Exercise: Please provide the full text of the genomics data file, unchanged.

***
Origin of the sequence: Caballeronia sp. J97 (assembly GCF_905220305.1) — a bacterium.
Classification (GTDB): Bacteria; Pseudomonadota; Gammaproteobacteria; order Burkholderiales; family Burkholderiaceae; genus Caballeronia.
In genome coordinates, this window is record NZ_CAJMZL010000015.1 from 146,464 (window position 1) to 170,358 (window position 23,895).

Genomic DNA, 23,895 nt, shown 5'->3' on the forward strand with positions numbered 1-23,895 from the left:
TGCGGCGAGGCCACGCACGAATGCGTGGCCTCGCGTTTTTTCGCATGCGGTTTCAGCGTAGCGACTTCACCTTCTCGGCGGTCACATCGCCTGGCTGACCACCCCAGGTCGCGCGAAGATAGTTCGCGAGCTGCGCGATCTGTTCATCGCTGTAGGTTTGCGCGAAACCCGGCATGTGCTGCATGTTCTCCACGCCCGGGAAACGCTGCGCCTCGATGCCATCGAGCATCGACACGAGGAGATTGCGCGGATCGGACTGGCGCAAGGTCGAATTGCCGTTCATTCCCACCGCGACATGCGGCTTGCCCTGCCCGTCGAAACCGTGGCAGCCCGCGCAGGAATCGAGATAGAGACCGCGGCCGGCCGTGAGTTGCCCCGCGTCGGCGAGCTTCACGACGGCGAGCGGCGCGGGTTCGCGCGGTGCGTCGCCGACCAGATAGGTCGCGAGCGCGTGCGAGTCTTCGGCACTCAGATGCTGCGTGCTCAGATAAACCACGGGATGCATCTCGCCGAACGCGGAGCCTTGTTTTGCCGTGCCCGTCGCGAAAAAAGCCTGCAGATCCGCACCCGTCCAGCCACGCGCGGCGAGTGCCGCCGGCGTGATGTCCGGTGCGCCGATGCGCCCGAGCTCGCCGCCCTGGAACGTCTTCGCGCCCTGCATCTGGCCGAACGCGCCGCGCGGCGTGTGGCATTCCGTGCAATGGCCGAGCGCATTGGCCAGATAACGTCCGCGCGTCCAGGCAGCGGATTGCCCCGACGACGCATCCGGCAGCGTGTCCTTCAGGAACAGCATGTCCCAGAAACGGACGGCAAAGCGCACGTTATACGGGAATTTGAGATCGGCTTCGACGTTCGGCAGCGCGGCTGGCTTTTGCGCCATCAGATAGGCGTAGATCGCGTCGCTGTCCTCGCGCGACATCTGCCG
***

Origin of the sequence: Caballeronia sp. J97 (assembly GCF_905220305.1) — a bacterium.
Classification (GTDB): Bacteria; Pseudomonadota; Gammaproteobacteria; order Burkholderiales; family Burkholderiaceae; genus Caballeronia.
In genome coordinates, this window is record NZ_CAJMZL010000015.1 from 146,464 (window position 1) to 170,358 (window position 23,895).

Genomic DNA, 23,895 nt, shown 5'->3' on the forward strand with positions numbered 1-23,895 from the left:
TGCGGCGAGGCCACGCACGAATGCGTGGCCTCGCGTTTTTTCGCATGCGGTTTCAGCGTAGCGACTTCACCTTCTCGGCGGTCACATCGCCTGGCTGACCACCCCAGGTCGCGCGAAGATAGTTCGCGAGCTGCGCGATCTGTTCATCGCTGTAGGTTTGCGCGAAACCCGGCATGTGCTGCATGTTCTCCACGCCCGGGAAACGCTGCGCCTCGATGCCATCGAGCATCGACACGAGGAGATTGCGCGGATCGGACTGGCGCAAGGTCGAATTGCCGTTCATTCCCACCGCGACATGCGGCTTGCCCTGCCCGTCGAAACCGTGGCAGCCCGCGCAGGAATCGAGATAGAGACCGCGGCCGGCCGTGAGTTGCCCCGCGTCGGCGAGCTTCACGACGGCGAGCGGCGCGGGTTCGCGCGGTGCGTCGCCGACCAGATAGGTCGCGAGCGCGTGCGAGTCTTCGGCACTCAGATGCTGCGTGCTCAGATAAACCACGGGATGCATCTCGCCGAACGCGGAGCCTTGTTTTGCCGTGCCCGTCGCGAAAAAAGCCTGCAGATCCGCACCCGTCCAGCCACGCGCGGCGAGTGCCGCCGGCGTGATGTCCGGTGCGCCGATGCGCCCGAGCTCGCCGCCCTGGAACGTCTTCGCGCCCTGCATCTGGCCGAACGCGCCGCGCGGCGTGTGGCATTCCGTGCAATGGCCGAGCGCATTGGCCAGATAACGTCCGCGCGTCCAGGCAGCGGATTGCCCCGACGACGCATCCGGCAGCGTGTCCTTCAGGAACAGCATGTCCCAGAAACGGACGGCAAAGCGCACGTTATACGGGAATTTGAGATCGGCTTCGACGTTCGGCAGCGCGGCTGGCTTTTGCGCCATCAGATAGGCGTAGATCGCGTCGCTGTCCTCGCGCGACATCTGCCG